Introduction 1. Theologians and Bioethics 2. Participatory Theological Bioethics in Action 3. Decline and Dying: Cultural and Theological Interpretations 4. Decline and Dying: Principles of Analysis and Practices of Solidarity 5. National and International Health Access Reform 6. Reproduction and Early Life 7. Biotechnology, Genes, and Justice Final Reflections Acknowledgments Notes Index
"Faithful at once to the tradition of Catholic social teachings and to the biblical mandate of liberation, Lisa Cahill brings the 'preferential option for the poor' to bear on public discourse about bioethics. The resulting book enriches reflection about bioethics by its attentiveness to global issues of justice, to the social conditions which form and limit decisions, and to the dominant cultural narratives of liberal individualism, scientific progress, and the market. Cahill helps her readers, moreover, not only to think in new ways about some of the issues in bioethics but also to act more compassionately. If more of us who are interested in theological bioethics were to follow her call to engagement and to justice, there might really be change." -- Allen Verhey, professor of Christian Ethics, The Divinity School, Duke University "Lisa Sowle Cahill has given us a first-class text on bioethics that proposes an engagement of theology in public bioethics. For anyone who wants a comprehensive social analysis of bioethical issues that combines the theological and the ethical, this is certainly the book to read. It will make an excellent text for scholars and the classroom." -- James J. Walter, Austin and Ann O'Malley Professor of Bioethics and chair, the Bioethics Institute, Loyola Marymount University "Cahill promises -- and delivers, Theological Bioethics, a new social and engaged ethics. Not every reader will agree that theological bioethics must move beyond critical reflection, normative judgments, and theoretical accounts to 'taking part in a global social network of mobilization for change.' But no thoughtful reader will be allowed to rest comfortably in the status quo. This carefully researched text issues a serious challenge to use theological bioethics to alleviate the social conditions that create these problems." -- Carol Taylor, director of the Center for Clinical Bioethics, Georgetown University "In Theological Bioethics, Lisa Sowle Cahill gives us an excellent, essential book in which she demonstrates compellingly the vital role of an authentic progressive theological voice in contemporary bioethics. With solid theoretical grounding and a rich panoply of practical applications for enduring controversies, Cahill convincingly argues for a participatory theology that keeps social justice, the common good, and the 'achingly latent' transcendent aspects of biomedicine at the fore." -- Margaret E. Mohrmann, MD, PhD, associate professor of pediatrics and religious studies, University of Virginia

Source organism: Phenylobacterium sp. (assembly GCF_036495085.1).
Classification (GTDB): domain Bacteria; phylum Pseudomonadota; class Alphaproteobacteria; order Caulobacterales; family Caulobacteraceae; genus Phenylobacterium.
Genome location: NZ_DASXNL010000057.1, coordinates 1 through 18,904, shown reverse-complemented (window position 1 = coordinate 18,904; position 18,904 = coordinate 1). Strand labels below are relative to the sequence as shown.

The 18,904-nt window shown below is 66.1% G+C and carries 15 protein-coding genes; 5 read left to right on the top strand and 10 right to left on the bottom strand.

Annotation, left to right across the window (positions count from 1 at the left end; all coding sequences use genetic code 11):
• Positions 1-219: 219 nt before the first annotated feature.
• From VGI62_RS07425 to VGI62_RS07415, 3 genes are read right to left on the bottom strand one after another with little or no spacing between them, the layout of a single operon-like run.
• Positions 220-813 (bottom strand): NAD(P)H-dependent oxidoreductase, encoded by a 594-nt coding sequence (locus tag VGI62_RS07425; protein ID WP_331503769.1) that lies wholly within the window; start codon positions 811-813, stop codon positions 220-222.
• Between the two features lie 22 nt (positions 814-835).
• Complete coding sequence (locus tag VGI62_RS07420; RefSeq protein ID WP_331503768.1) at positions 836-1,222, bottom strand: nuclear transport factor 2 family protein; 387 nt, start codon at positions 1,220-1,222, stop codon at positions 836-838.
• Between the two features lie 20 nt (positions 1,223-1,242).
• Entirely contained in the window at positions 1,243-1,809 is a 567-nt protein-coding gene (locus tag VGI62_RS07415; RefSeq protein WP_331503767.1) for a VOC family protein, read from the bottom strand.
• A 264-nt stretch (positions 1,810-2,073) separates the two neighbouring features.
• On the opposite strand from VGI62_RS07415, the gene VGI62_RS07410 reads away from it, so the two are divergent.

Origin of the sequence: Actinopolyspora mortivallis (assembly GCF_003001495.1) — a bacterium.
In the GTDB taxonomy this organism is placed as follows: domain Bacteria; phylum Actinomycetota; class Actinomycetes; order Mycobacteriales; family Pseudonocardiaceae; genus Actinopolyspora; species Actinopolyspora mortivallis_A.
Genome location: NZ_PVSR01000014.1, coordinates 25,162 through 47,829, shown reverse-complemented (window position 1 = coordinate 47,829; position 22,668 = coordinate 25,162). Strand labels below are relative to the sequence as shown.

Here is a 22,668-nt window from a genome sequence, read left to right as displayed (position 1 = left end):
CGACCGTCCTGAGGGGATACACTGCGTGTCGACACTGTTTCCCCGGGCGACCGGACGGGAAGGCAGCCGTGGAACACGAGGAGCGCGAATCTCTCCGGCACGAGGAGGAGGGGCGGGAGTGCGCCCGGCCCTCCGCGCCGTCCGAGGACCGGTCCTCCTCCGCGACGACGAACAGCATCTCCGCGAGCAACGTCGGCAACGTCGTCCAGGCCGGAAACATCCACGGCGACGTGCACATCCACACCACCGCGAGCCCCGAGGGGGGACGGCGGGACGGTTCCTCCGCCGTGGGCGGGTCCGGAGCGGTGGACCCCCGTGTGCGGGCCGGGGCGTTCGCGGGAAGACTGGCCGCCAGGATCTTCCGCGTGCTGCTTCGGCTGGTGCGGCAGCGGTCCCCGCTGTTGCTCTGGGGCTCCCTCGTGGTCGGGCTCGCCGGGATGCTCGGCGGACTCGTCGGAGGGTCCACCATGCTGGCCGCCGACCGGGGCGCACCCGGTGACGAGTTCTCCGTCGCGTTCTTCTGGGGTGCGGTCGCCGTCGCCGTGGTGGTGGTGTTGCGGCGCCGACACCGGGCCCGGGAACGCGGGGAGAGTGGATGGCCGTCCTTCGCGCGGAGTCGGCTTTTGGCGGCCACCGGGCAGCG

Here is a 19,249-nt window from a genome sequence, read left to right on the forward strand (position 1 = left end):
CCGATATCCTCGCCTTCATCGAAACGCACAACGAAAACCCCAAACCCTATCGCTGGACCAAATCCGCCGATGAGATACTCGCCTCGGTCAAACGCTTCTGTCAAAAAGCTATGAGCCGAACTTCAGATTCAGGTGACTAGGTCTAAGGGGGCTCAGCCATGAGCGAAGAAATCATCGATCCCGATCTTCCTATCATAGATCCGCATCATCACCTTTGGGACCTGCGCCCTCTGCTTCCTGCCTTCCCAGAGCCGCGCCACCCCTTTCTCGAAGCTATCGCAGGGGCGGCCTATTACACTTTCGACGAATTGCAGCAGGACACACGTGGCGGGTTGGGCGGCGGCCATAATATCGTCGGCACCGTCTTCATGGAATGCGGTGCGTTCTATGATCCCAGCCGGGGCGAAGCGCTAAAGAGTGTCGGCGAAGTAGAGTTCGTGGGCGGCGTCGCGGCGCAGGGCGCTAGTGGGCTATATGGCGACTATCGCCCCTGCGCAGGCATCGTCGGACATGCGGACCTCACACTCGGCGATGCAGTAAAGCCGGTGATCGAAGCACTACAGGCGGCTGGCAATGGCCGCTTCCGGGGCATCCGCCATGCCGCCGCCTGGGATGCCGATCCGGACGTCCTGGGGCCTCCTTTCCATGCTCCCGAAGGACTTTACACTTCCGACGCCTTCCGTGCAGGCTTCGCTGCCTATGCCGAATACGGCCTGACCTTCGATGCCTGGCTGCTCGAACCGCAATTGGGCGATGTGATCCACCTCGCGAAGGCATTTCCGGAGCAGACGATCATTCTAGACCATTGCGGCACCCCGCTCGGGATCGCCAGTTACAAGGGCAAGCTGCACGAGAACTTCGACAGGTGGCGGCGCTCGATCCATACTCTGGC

Lisa Sowle Cahill is the J. Donald Monan Professor of Theology at Boston College. A former president of the Society of Christian Ethics and the Catholic Theological Society of America, she is the author of Sex, Gender, and Christian Ethics; Family: A Christian Social Perspective; 'Love Your Enemies': Discipleship, Pacifism, and Just War Theory, and other books.
"Cahill is to be commended for seeing the critical need for theological bioethics. Her argument, in its substance and its scope, makes eminent sense." -- America "Covers considerable ground and includes theoretical and practical positions sure to engage readers who operate from diverse disciplines and vantage points. Cahill writes with the care and clarity so characteristic of her work, offering substantive scholarship in accessible prose. The volume justly will become a standard text in graduate and seminary classrooms, and portions may be used in upper-level and undergraduate courses." -- Journal of Religion "Offers a vision and a voice that enriches the field of bioethics and invites the reader to take specific practical steps: actions that will eventually become true democratic activism, both locally and globally." -- The Way "A comprehensive and forceful vision of theological bioethics that goes beyond, without discrediting, traditional approaches to standard beginning and end-of-life issues that often characterize theological engagement with bioethics." -- American Catholic Philosophical Quarterly